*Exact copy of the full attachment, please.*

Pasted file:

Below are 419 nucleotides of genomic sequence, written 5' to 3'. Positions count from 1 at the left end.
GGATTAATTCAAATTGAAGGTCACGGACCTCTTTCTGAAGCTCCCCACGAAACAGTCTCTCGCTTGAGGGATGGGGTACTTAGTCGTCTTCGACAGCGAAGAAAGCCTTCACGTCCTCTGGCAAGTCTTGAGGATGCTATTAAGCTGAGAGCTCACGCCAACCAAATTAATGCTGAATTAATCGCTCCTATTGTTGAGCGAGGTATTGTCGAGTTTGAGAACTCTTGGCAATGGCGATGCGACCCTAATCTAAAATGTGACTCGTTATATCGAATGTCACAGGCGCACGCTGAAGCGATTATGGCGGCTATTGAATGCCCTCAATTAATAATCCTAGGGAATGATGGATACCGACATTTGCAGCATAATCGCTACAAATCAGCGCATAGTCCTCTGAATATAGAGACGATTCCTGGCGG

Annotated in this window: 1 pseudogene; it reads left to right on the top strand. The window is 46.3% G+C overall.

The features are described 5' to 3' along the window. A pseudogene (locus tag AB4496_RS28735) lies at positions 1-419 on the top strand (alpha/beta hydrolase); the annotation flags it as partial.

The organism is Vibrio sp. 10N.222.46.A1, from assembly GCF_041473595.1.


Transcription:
Below are 419 nucleotides of genomic sequence, written 5' to 3'. Positions count from 1 at the left end.
GGATTAATTCAAATTGAAGGTCACGGACCTCTTTCTGAAGCTCCCCACGAAACAGTCTCTCGCTTGAGGGATGGGGTACTTAGTCGTCTTCGACAGCGAAGAAAGCCTTCACGTCCTCTGGCAAGTCTTGAGGATGCTATTAAGCTGAGAGCTCACGCCAACCAAATTAATGCTGAATTAATCGCTCCTATTGTTGAGCGAGGTATTGTCGAGTTTGAGAACTCTTGGCAATGGCGATGCGACCCTAATCTAAAATGTGACTCGTTATATCGAATGTCACAGGCGCACGCTGAAGCGATTATGGCGGCTATTGAATGCCCTCAATTAATAATCCTAGGGAATGATGGATACCGACATTTGCAGCATAATCGCTACAAATCAGCGCATAGTCCTCTGAATATAGAGACGATTCCTGGCGG

Annotated in this window: 1 pseudogene; it reads left to right on the top strand. The window is 46.3% G+C overall.

The features are described 5' to 3' along the window. A pseudogene (locus tag AB4496_RS28735) lies at positions 1-419 on the top strand (alpha/beta hydrolase); the annotation flags it as partial.

The organism is Vibrio sp. 10N.222.46.A1, from assembly GCF_041473595.1.